To drive growth through innovation, you must embrace the following five innovation principles into your own unique approach:
Principle 1: Innovation Must Be Approached as a Discipline
To practice innovation as a discipline means first and foremost that you distinguish between creativity (coming up with ideas) and innovation (bringing them to top- and bottom-line results for the company).
Companies sometimes seek to promote creativity, by, for example, sending their people to facilitated brainstorming sessions. In a cover article in Inc. Magazine several years ago, a reporter was allowed to participate in one such session at a leading ideation center, and write about the methods used. The article detailed how a team of managers from a mid-sized food company facing flat sales growth was led through various proprietary lateral thinking exercises and came away with 75 high potential ideas. But three years later, we were told that not a single idea became a product that made if into the marketplace. Blaming the firm’s “corporate structure and management,” the spokesperson lamented that “It’s hard to get ideas through an organization.”
Such sessions are incredibly fun and often produce lots of new possibilities and plenty of excitement. But nothing happens because innovation, or inventing the future as it’s sometimes called, is not a discipline, and ideas, no matter how good, get pummeled by the pressures of the present.
Principle 2: Innovation Must Be Approached Comprehensively
Innovation can’t be confined to one department or an elite group of star performers. It cannot be assigned to a skunkworks far afield from the main organization and insulated from the company’s bureaucracy. It must permeate the company, and it must encompass new I products, services, processes, strategies, business models, distribution channels, and markets. It must become part of the DNA of the entire organization.
A comprehensive approach to innovation means that it becomes the responsibility and way of operating of business units and functional departments, whether purchasing, operations, finance, or human resources, just as much as it is for new product development or marketing.
Principle 3: Innovation Must Include an Organized, Systematic, and Continual Search for New Opportunities
Back in the early 1990s, AT&T’s top brass allowed a small unit of its planning department to call itself the Opportunity Discovery Department—ODD, for short. This band of maverick thinkers gave itself the task of shaking up the giant company’s thinking. One day in 1995, members of the unit donned sandwich boards that read: “What if long distance were free?”
While the question was dismissed as “ridiculous and irrelevant” at the time, five years later the firm’s long-distance revenue was declining so rapidly that the company sought to sell off its long-distance unit at fire sale prices. Clearly, today’s seemingly irrelevant question could quickly become tomorrow’s threat—or opportunity.
Principle 4: Innovation Must Involve Everyone in the Organization
In most organizations today, new ideas are almost always directed from the top down, rather than from the bottom up. Not only do most organizations not expect their people to innovate; they don’t really expect them to think. Nearly two-thirds of the managers and workers surveyed by Kepner-Tregoe, a leading training and consulting firm, said their companies don’t use even half their brainpower. More than 70 percent compared their organizations to a “slow moving truck,” blaming the condition on a failure to involve employees in decisions and a lack of training or rewards.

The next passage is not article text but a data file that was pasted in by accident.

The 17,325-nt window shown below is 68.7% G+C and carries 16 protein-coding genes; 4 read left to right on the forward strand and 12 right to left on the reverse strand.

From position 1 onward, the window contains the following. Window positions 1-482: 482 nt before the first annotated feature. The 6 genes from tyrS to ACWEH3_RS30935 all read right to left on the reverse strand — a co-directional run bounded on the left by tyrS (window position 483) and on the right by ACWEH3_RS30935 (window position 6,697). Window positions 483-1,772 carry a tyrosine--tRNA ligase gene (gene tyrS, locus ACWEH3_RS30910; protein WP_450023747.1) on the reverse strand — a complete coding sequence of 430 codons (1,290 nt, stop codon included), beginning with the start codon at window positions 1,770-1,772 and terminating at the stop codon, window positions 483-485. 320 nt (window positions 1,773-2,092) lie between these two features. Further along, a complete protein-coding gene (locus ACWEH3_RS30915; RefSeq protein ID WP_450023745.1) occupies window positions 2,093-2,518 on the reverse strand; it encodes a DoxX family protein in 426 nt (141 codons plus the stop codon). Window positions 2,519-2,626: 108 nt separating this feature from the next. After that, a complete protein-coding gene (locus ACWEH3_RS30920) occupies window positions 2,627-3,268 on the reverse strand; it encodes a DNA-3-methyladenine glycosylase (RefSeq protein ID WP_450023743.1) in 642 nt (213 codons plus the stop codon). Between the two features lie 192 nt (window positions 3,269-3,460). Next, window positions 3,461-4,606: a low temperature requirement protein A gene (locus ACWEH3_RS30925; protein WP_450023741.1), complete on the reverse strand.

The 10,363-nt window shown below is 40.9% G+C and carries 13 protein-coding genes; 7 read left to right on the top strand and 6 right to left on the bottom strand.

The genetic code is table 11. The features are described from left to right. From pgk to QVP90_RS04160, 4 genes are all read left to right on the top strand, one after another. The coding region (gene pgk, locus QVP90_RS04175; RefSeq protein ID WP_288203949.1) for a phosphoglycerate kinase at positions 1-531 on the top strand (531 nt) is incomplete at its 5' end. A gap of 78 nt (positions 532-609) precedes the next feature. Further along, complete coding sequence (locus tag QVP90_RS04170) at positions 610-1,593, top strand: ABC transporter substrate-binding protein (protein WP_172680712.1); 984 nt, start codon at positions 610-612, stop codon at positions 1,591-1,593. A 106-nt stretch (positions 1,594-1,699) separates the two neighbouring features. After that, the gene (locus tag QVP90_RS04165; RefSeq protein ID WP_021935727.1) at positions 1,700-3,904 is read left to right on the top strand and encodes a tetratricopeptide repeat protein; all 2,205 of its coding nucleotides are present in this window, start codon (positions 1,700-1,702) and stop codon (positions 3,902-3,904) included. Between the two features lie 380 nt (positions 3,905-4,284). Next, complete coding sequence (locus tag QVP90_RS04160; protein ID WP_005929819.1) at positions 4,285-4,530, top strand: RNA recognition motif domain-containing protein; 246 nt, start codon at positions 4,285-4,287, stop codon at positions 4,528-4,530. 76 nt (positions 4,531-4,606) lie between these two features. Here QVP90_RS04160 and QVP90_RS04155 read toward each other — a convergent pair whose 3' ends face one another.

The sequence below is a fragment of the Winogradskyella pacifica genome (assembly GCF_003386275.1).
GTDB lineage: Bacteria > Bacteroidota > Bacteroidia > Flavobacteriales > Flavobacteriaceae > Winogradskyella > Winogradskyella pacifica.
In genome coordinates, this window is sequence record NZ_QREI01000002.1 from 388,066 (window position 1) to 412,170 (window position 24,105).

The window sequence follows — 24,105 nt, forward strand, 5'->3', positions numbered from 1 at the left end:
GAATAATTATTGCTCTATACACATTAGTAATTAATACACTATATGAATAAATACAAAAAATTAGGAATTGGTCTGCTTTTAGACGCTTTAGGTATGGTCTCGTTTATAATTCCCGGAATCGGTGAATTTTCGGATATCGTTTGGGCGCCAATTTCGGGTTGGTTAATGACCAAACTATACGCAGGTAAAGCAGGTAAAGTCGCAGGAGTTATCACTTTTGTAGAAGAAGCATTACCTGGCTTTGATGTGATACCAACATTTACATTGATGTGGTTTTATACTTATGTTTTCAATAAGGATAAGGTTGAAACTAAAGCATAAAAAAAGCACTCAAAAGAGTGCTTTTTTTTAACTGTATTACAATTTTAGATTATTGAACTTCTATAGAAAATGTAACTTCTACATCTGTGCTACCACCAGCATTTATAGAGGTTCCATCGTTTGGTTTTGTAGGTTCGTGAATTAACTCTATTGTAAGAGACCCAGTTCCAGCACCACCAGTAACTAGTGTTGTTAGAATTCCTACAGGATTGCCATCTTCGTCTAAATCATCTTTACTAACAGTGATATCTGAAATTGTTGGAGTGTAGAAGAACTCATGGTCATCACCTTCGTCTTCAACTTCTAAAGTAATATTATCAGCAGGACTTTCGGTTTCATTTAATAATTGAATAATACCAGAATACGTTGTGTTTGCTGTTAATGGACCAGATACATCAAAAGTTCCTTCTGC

Beyond a seldom-used suggestion system for cost-saving ideas, most companies have no way to stimulate or harvest the good ideas of their people. Not so at companies that are designed for continuous, all-enterprise innovation. The assumption that lower-ranked managers and rank and file employees cannot come up with powerful, growth-producing, breakthrough ideas is viewed in these firms as a paradigm unfitted to 21st century reality.
Principle 5: Innovation Must Be Customer-Centered
Innovation-adept firms live and breathe the customer. They know that the customer is fickle, whimsical, and always difficult to predict, but they don’t let that stop them from trying. They also know that creating value for the customer is the only route to success, and that while you can fool some customers all the time, and all customers some of the time, ultimately, the reputation and acceptance of “new and improved” products, services, and service offerings had better deliver.
Because today’s customer is more sophisticated, with more information available at the touch of a keyboard to compare and contrast an ever-increasing array of value propositions, the discipline of innovation means learning to listen to customers and potential customers in new ways. And it means inviting the voice of the customer to permeate the design and implementation of new concepts, if those ideas are ultimately going to drive growth.
Source of Reference:Robert B Tucker, Driving Growth Through Innovation, Berrett-Koehler Publishers.